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Mick Jagger and Keith Richards have shared poignant tributes to Charlie Watts following The Rolling Stones drummer's death aged 80.
The trio had been bandmates since 1963, working together on era-defining tracks including (I Can't Get No) Satisfaction, Paint It Black, Jumpin' Jack Flash and Brown Sugar.
Watts, who died peacefully at a London hospital on Monday surrounded by his family, was considered the most mild mannered of The Rolling Stones, providing an essential counterbalance to his more exuberant bandmates.
Jagger paid tribute to his colleague of almost 60 years on social media, sharing a picture of Watts smiling while seated behind a drum kit.
The Rolling Stones frontman, 78, did not add a caption.
In his tribute, Richards, 77, posted a picture of Watts's drum kit with a "closed" sign hung on it.
Their posts came as the rest of the rock world lined up to honour Watts.
Paul McCartney described Watts as a "fantastic drummer, steady as a rock", while Elton John called him "the ultimate drummer" in tributes posted on social media.
His counterpart in The Beatles, Ringo Starr, also tweeted a picture, writing: "God bless Charlie Watts, we're going to miss you man, peace and love to the family, Ringo."
Queen drummer Roger Taylor said on Instagram: "How sad, we've lost a true gentleman. The immaculate beating heart of the Rolling Stones."
Taylor's bandmate Brian May also posted a picture of Watts on Instagram, writing: "For some people this might be a cliche - but in Charlie's case it's the absolute truth - he was the nicest gent you could ever meet.
"And such a pillar of strength for the Rolling Stones - to whom he brought a touch of Jazz and a mountain of pure Class. Bless you Charlie. Rest in Peace and Rock on."
Kenney Jones, known for his work as a drummer with Small Faces and The Who, called Watts "a lovely, smart, amazing guy" and "the ultimate drummer" in a tribute to him.
Speaking to BBC News, Jones said he had spoken to Watts on his birthday and he "sounded in good spirits, didn't sound as healthy as I would like him to have sounded", adding: "But I thought we would see each other again."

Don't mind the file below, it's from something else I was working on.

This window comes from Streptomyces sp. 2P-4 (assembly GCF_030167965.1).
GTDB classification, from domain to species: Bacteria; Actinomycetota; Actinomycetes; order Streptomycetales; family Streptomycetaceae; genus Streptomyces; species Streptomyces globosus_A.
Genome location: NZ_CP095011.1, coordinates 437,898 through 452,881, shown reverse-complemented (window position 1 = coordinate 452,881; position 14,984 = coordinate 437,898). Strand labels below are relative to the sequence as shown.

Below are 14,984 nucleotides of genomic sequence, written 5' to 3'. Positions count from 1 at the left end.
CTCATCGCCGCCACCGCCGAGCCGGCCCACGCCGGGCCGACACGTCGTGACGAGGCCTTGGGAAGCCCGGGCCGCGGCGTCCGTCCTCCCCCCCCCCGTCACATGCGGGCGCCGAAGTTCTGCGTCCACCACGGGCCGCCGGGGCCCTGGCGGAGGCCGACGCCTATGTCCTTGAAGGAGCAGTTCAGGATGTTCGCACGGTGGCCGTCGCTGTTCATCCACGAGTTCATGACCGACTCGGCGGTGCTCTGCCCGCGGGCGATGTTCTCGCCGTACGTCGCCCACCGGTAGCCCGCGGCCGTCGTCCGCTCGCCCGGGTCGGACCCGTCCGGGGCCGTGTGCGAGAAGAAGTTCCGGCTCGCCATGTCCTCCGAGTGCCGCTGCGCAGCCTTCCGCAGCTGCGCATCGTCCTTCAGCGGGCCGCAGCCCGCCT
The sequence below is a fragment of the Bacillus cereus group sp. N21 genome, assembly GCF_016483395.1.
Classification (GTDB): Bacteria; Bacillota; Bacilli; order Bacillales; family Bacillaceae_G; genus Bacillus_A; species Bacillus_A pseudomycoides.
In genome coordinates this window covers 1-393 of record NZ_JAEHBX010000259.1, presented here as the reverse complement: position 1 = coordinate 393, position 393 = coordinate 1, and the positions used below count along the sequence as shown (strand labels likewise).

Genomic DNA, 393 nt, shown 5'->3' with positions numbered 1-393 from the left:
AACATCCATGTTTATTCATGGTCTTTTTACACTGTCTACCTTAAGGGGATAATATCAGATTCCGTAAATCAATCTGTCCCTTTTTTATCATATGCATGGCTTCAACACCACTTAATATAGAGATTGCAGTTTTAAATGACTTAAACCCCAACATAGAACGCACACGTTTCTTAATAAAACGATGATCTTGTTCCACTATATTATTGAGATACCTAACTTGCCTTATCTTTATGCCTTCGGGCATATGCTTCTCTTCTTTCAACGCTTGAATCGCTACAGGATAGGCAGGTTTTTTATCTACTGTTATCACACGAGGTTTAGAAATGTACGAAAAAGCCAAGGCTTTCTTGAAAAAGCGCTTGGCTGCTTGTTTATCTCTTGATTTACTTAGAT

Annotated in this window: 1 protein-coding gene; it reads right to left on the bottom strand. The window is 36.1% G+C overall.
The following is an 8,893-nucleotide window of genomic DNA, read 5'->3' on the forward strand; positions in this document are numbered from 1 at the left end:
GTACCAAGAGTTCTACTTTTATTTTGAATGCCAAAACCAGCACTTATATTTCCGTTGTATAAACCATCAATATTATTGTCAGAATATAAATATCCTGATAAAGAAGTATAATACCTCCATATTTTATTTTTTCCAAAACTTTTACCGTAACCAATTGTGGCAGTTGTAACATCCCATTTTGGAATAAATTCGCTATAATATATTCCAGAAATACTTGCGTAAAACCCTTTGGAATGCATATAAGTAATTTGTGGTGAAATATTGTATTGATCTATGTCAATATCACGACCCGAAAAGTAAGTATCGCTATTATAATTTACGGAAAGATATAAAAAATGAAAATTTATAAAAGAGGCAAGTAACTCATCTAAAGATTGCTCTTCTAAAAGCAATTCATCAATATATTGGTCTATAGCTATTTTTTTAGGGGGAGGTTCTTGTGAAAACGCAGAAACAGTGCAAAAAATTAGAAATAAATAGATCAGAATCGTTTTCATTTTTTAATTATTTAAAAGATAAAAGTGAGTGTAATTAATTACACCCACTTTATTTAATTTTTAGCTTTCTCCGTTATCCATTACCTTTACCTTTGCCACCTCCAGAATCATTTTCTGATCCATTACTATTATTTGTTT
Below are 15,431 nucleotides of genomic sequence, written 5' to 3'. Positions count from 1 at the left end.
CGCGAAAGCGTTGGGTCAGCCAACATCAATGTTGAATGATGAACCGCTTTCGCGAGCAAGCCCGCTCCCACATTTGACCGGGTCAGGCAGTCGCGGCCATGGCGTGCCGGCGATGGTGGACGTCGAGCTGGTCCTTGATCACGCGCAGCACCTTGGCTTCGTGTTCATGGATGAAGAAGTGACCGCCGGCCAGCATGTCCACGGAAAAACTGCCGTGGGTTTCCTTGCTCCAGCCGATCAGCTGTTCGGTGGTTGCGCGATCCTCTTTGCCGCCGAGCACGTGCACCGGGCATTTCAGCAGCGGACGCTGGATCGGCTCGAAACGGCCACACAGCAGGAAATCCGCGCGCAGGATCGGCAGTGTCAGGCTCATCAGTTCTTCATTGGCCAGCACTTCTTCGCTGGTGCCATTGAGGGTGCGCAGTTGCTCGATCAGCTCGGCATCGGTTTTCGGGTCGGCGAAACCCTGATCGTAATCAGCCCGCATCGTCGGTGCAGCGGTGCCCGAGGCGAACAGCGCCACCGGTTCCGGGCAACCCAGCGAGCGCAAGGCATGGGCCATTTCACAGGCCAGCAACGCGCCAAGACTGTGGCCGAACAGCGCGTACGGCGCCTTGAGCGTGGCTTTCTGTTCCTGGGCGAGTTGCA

Johnny Marr, guitarist and former member of The Smiths, praised Watts for his behaviour on and off stage.
He wrote on Twitter: "Aside from being a unique musician Charlie Watts managed to remain completely classy throughout the whole of the Rolling Stones career. Quite an achievement."
The Who frontman Roger Daltrey described Watts as "the perfect gentleman, as sharp in his manner of dress as he was on the drums".
"Charlie was a truly great drummer, whose musical knowledge of drumming technique, from jazz to the blues, was, I'm sure, the heartbeat that made The Rolling Stones the best rock'n'roll band in the world," Daltrey said.
Rocker Alice Cooper also paid tribute, saying the music world had lost "one of rock and roll's true gentlemen".
"I consider him the greatest pocket drummer of all time," Cooper said.
Singer Sheryl Crow said there was a "gaping hole in the universe" following his death in a tribute on Twitter, while Nile Rodgers tweeted: "You are a smooth brother. Thanks for all the great music."
Robbie Robertson, former lead guitarist and songwriter for The Band, tweeted: "Charlie's drumming is powerful and unique. His approach is entirely his own and helped shape the sound of rock and roll. Blessings Charlie Watts."
News of Watts' death came just weeks after it was announced Watts, who celebrated his 80th birthday in June, was to miss the band's forthcoming US tour.
Watts was replaced by American musician Steve Jordan after undergoing a medical procedure.